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Henry VI, Pt. 1 :: Scenes :: Henry VI, Part 1: Act II, Scene 1

Scene 1

France. Before Orleans.

(French Sergeant; First Sentinel; Second Sentinel; Lord Talbot; Duke of Bedford; Duke of Burgundy; Bastard of Orléans; Duke of Alanson; Reignier; Charles the Dauphin of France; Joan de Pucelle; English Soldier)

The English leaders scale the walls of Orleans in the dark, planning to take it back. They discuss Joan la Pucelle, snorting at the idea that she might be a virgin. The French, all asleep after their victory party, are taken completely by surprise, running around half-dressed and blaming each other for not taking proper care of the sentry duties. Charles accuses Joan of treachery and blames everybody but himself for what is happening. As they plan to regroup their soldiers, an English soldier runs in crying ‘A Talbot’, which terrifies them all so much that they run out, leaving their clothes behind. The English soldier picks up them, remarking that Talbot’s name is the only weapon he needs. ( line)

Enter a French Sergeant of a band, with two Sentinels.

FR. SERG.

Sirs, take your places and be vigilant.

If any noise or soldier you perceive

Near to the walls, by some apparent sign

Let us have knowledge at the court of guard.

1. SENT.

Sergeant, you shall.

Exit Sergeant.

Thus are poor servitors,

When others sleep upon their quiet beds,

Constrain’d to watch in darkness, rain, and cold.

Enter Talbot, Bedford, and Burgundy, and forces with scaling-ladders.

TAL.

Lord Regent, and redoubted Burgundy,

By whose approach the regions of Artois,

Wallon, and Picardy are friends to us,

This happy night the Frenchmen are secure,

Having all day carous’d and banqueted:

Embrace we then this opportunity

As fitting best to quittance their deceit

Contriv’d by art and baleful sorcery.

BED.

Coward of France, how much he wrongs his fame,

Despairing of his own arm’s fortitude,

To join with witches and the help of hell!

BUR.

Traitors have never other company.

But what’s that Pucelle whom they term so pure?

TAL.

A maid, they say.

BED.

A maid? And be so martial?

BUR.

Pray God she prove not masculine ere long,

If underneath the standard of the French

She carry armor as she hath begun.

TAL.

Well, let them practice and converse with spirits.

God is our fortress, in whose conquering name

Let us resolve to scale their flinty bulwarks.

BED.

Ascend, brave Talbot, we will follow thee.

TAL.

Not all together. Better far, I guess,

That we do make our entrance several ways;

That, if it chance the one of us do fail,

The other yet may rise against their force.

BED.

Agreed. I’ll to yond corner.

BUR.

And I to this.

TAL.

And here will Talbot mount, or make his grave.

Now, Salisbury, for thee, and for the right

Of English Henry, shall this night appear

How much in duty I am bound to both.

Cry: “Saint George!” “A Talbot!”

The English scale the walls.

1. SENT.

Arm, arm! The enemy doth make assault!

The French leap o’er the walls in their shirts. Enter, several ways, Bastard, Alanson, Reignier, half ready and half unready.

ALAN.

How now, my lords? What, all unready so?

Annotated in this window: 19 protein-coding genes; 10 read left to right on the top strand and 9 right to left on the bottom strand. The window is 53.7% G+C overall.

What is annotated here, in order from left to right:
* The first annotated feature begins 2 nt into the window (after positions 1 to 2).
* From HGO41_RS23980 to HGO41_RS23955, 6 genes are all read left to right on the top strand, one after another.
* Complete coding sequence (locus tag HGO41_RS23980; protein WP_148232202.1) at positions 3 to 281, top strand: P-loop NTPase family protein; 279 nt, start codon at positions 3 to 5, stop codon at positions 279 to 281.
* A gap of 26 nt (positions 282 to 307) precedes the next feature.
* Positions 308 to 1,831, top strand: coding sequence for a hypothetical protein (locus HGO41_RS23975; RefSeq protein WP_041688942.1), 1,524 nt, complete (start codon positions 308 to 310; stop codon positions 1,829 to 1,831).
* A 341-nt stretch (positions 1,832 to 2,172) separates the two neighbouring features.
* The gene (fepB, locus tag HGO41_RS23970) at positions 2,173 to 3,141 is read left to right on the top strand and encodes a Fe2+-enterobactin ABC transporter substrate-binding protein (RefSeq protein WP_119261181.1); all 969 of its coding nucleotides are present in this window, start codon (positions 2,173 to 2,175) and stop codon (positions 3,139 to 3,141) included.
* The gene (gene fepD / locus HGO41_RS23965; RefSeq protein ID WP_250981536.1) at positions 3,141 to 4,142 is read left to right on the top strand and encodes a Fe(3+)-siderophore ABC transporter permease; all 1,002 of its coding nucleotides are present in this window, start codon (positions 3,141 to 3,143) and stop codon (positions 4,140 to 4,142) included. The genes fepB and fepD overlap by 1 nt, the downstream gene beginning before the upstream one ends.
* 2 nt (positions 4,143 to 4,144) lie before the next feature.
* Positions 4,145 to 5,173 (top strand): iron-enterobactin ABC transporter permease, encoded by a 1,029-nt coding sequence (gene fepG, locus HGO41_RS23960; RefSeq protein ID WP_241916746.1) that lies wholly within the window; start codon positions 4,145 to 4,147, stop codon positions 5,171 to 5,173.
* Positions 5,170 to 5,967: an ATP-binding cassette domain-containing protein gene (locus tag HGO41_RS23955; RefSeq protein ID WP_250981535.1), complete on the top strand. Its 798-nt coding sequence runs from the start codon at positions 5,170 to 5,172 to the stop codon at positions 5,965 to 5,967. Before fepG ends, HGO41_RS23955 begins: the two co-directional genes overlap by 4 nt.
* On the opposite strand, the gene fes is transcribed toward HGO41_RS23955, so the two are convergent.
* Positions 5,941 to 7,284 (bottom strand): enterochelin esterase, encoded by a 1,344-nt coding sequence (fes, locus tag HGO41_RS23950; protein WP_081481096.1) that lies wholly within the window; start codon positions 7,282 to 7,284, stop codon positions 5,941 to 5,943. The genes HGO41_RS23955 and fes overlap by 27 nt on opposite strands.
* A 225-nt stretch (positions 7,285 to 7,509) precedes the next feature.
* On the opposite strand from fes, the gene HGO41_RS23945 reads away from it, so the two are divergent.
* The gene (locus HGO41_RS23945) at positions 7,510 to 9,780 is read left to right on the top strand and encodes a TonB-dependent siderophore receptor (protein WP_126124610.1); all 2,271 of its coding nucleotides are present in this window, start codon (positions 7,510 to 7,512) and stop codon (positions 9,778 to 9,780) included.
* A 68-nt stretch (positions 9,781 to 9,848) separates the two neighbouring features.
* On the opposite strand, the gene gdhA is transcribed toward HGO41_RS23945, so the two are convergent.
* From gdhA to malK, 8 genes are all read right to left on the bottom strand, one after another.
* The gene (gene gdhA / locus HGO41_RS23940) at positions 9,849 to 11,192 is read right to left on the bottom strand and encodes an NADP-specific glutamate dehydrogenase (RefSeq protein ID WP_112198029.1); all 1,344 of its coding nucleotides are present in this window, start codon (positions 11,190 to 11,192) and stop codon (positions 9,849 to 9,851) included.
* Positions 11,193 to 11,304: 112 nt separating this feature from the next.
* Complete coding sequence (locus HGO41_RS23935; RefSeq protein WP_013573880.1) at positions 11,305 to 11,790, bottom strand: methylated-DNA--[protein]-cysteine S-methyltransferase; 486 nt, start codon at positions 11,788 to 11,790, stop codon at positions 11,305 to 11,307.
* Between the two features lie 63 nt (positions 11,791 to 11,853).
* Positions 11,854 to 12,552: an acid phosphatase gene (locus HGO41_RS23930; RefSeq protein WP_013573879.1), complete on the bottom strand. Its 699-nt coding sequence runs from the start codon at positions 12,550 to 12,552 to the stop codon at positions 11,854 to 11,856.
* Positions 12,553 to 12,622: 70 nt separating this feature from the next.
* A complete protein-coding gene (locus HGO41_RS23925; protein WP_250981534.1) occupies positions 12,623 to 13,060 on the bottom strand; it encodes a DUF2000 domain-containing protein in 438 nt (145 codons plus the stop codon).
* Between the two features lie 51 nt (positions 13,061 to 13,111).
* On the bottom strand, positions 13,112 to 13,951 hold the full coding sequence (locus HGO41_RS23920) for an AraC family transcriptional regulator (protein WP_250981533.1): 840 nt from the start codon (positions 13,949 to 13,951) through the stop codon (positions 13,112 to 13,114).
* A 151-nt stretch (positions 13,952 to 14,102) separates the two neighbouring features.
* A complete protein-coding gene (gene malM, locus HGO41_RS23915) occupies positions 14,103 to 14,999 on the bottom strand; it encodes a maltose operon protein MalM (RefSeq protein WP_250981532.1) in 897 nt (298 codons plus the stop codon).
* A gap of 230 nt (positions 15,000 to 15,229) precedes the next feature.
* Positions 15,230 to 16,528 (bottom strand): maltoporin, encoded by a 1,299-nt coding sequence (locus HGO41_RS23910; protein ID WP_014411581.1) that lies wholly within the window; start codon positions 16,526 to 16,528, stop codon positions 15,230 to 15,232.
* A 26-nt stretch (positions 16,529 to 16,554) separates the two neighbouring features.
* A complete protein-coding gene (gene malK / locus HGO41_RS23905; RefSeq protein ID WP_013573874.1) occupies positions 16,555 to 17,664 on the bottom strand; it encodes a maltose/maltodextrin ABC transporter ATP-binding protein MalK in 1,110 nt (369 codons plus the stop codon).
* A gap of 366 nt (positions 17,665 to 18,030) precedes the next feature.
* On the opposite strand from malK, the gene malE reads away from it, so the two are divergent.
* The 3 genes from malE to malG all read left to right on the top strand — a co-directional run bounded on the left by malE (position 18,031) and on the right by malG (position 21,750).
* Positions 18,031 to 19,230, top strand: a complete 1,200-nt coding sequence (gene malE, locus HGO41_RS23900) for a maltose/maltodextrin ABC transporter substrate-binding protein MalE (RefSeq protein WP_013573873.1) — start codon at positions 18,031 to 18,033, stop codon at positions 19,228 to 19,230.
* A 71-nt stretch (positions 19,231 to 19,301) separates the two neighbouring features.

BAST.

Unready? Ay, and glad we scap’d so well.

REIG.

’Twas time, I trow, to wake and leave our beds,

Hearing alarums at our chamber-doors.

ALAN.

Of all exploits since first I follow’d arms,

Ne’er heard I of a warlike enterprise

More venturous or desperate than this.

BAST.

I think this Talbot be a fiend of hell.

REIG.

If not of hell, the heavens sure favor him.

ALAN.

Here cometh Charles, I marvel how he sped.

Enter Charles and Joan de Pucelle.

BAST.

Tut, holy Joan was his defensive guard.

CHAR.

Is this thy cunning, thou deceitful dame?

Didst thou at first, to flatter us withal,

Make us partakers of a little gain,

That now our loss might be ten times so much?

PUC.

Wherefore is Charles impatient with his friend?

At all times will you have my power alike?

Sleeping or waking, must I still prevail,

Or will you blame and lay the fault on me?

Improvident soldiers, had your watch been good,

This sudden mischief never could have fall’n.

CHAR.

Duke of Alanson, this was your default,

That, being captain of the watch tonight,

Did look no better to that weighty charge.

ALAN.

Had all your quarters been as safely kept

As that whereof I had the government,

We had not been thus shamefully surpris’d.

BAST.

Mine was secure.

REIG.

And so was mine, my lord.

CHAR.

And for myself, most part of all this night,

Within her quarter and mine own precinct

I was employ’d in passing to and fro,

About relieving of the sentinels.

Then how, or which way, should they first break in?

PUC.

Question, my lords, no further of the case,

How or which way. ’Tis sure they found some place

But weakly guarded, where the breach was made.

And now there rests no other shift but this,

To gather our soldiers, scatter’d and dispers’d,

And lay new platforms to endamage them.

Alarum. Enter an English Soldier crying, “A Talbot! A Talbot!”

They fly, leaving their clothes behind.

ENG. SOLD.

I’ll be so bold to take what they have left.

The cry of Talbot serves me for a sword,

For I have loaden me with many spoils,

Using no other weapon but his name.

Exit.

 
 
 
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